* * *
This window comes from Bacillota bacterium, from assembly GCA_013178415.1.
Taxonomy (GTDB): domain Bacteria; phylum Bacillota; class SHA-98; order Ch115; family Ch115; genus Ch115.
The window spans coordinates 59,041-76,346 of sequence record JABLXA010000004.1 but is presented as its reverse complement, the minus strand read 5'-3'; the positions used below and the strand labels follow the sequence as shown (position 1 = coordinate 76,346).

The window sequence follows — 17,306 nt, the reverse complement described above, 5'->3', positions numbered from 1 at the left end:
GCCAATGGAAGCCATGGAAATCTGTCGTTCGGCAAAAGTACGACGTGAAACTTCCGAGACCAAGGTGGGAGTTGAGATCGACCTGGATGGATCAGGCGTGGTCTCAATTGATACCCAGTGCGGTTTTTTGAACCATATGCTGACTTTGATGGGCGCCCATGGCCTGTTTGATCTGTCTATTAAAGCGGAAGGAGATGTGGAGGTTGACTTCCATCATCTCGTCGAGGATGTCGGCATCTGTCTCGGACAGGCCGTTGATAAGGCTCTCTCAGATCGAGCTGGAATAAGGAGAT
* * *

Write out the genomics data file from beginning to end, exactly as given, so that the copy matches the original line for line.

This window comes from Bacillota bacterium, from assembly GCA_013178415.1.
Taxonomy (GTDB): domain Bacteria; phylum Bacillota; class SHA-98; order Ch115; family Ch115; genus Ch115.
The window spans coordinates 59,041-76,346 of sequence record JABLXA010000004.1 but is presented as its reverse complement, the minus strand read 5'-3'; the positions used below and the strand labels follow the sequence as shown (position 1 = coordinate 76,346).

The window sequence follows — 17,306 nt, the reverse complement described above, 5'->3', positions numbered from 1 at the left end:
GCCAATGGAAGCCATGGAAATCTGTCGTTCGGCAAAAGTACGACGTGAAACTTCCGAGACCAAGGTGGGAGTTGAGATCGACCTGGATGGATCAGGCGTGGTCTCAATTGATACCCAGTGCGGTTTTTTGAACCATATGCTGACTTTGATGGGCGCCCATGGCCTGTTTGATCTGTCTATTAAAGCGGAAGGAGATGTGGAGGTTGACTTCCATCATCTCGTCGAGGATGTCGGCATCTGTCTCGGACAGGCCGTTGATAAGGCTCTCTCAGATCGAGCTGGAATAAGGAGAT